Kōrero: Evolution of plants and animals

Buttercup species

Buttercup species

These are three of the 25 alpine species of Ranunculus found in New Zealand. The Mt Cook lily (Ranunculus lyallii, top), hairy alpine buttercup (Ranunculus insignis, middle), and silky alpine buttercup (Ranunculus sericophyllus, bottom) are examples of adaptive radiation – where closely related species have developed into different forms and spread into a range of habitats. There are another 25 Ranunculus species outside of the alpine area. Buttercups are thought to have arrived in New Zealand 5 million years ago. Since then, mountain uplift and a cooling climate with intermittent glacial periods have provided new habitats and ideal conditions for the rapid evolution of new species.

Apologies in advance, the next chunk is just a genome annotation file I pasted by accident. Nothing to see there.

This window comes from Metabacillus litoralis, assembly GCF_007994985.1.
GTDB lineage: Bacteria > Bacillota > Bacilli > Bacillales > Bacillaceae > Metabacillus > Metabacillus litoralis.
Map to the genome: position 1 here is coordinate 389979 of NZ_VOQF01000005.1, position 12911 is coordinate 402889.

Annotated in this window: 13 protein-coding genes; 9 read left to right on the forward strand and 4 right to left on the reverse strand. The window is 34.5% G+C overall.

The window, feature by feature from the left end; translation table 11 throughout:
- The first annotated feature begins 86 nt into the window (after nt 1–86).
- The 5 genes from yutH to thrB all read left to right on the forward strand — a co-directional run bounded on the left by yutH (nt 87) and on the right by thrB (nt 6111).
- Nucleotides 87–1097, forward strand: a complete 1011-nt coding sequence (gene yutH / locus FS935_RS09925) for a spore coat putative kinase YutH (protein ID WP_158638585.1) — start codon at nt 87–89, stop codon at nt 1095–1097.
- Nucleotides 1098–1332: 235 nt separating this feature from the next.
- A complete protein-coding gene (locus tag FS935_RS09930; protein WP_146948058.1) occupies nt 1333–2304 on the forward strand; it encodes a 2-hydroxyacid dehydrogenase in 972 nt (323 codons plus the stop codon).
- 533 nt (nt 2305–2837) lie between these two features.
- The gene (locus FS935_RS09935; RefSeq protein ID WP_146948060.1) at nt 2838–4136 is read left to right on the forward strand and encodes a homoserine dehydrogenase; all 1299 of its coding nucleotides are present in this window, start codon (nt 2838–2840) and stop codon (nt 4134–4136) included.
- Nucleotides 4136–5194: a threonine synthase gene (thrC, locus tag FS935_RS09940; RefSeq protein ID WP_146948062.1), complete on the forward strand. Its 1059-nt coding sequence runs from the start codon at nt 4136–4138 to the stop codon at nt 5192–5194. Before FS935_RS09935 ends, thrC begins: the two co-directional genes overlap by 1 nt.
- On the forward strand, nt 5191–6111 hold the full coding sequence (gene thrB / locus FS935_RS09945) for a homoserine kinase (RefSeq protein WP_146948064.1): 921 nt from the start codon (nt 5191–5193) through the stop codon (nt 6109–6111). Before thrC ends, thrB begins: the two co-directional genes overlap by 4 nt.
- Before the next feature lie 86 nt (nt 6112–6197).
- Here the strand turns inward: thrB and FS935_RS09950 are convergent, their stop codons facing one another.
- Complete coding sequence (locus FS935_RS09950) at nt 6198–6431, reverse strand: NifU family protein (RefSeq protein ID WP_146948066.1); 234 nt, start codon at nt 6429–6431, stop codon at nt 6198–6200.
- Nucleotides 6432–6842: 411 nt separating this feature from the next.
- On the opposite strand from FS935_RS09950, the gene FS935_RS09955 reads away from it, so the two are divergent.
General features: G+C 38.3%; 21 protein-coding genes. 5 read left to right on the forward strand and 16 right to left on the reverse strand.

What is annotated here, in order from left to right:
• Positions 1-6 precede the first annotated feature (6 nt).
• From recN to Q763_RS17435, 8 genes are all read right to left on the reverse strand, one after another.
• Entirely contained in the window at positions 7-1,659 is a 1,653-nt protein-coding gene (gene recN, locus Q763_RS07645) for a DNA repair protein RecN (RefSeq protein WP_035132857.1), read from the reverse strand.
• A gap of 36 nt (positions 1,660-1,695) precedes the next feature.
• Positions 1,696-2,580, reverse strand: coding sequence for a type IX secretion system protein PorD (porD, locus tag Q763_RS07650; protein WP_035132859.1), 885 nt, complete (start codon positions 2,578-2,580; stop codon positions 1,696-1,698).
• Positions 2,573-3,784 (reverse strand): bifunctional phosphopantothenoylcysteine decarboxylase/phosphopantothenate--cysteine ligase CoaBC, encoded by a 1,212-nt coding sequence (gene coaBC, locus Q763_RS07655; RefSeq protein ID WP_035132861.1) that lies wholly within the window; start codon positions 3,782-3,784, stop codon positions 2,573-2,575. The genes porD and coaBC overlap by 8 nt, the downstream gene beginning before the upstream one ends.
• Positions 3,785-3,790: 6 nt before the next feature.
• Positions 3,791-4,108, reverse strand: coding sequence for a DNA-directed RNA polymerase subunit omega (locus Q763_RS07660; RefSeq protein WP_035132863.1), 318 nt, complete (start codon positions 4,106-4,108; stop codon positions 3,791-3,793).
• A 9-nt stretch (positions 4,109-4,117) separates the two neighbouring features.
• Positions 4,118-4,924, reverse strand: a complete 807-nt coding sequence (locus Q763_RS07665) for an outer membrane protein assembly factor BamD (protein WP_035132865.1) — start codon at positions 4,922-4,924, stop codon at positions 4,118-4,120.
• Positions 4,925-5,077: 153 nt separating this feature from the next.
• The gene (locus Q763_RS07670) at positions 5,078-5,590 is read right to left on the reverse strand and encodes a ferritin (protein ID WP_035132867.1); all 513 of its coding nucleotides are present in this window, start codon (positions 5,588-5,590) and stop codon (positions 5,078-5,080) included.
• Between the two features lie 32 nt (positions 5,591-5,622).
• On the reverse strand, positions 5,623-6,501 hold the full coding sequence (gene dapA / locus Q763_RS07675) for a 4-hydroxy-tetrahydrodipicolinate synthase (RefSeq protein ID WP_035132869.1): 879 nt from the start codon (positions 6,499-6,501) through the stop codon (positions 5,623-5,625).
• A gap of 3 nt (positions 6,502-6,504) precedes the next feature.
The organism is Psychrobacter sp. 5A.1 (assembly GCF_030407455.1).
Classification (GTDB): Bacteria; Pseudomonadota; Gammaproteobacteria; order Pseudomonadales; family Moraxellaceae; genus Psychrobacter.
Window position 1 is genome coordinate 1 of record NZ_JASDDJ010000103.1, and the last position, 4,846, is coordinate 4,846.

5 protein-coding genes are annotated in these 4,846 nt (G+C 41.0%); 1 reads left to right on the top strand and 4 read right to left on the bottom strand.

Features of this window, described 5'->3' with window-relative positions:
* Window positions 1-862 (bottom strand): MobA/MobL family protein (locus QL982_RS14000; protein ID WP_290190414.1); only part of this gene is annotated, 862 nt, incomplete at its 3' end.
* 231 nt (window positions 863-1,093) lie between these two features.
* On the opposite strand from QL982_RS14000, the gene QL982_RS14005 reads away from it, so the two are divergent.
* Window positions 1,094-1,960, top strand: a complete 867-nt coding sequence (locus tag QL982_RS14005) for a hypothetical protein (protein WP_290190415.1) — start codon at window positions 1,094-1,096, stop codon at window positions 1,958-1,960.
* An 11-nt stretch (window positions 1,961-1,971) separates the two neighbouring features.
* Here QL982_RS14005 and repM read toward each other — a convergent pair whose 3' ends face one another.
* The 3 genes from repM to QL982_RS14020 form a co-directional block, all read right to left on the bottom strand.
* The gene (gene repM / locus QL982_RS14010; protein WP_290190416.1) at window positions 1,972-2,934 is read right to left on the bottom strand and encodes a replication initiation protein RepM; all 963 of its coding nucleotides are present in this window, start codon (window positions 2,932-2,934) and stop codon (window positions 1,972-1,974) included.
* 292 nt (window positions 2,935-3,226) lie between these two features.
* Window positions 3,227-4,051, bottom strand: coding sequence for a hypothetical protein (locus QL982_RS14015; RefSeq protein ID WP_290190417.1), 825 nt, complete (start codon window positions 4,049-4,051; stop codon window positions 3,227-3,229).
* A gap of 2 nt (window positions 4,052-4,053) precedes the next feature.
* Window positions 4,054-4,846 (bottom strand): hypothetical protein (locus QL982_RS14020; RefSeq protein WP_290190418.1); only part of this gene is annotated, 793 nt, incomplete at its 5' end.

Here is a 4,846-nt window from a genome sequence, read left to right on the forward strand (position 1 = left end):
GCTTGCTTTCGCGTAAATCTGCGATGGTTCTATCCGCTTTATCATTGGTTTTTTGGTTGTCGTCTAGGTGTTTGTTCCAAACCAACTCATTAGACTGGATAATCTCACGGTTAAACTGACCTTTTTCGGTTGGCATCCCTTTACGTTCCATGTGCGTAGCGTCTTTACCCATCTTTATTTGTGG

Te whakamahi i tēnei tūemi

Department of Conservation
Reference: 10056196 (top); 10056201 (middle); 10059384 (bottom)

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Te tuhi tohutoro mō tēnei whārangi:

Matt McGlone, 'Evolution of plants and animals - Radiations', Te Ara - the Encyclopedia of New Zealand, http://www.TeAra.govt.nz/mi/photograph/12449/buttercup-species (accessed 26 January 2022)

He kōrero nā Matt McGlone, i tāngia i te 24 Sep 2007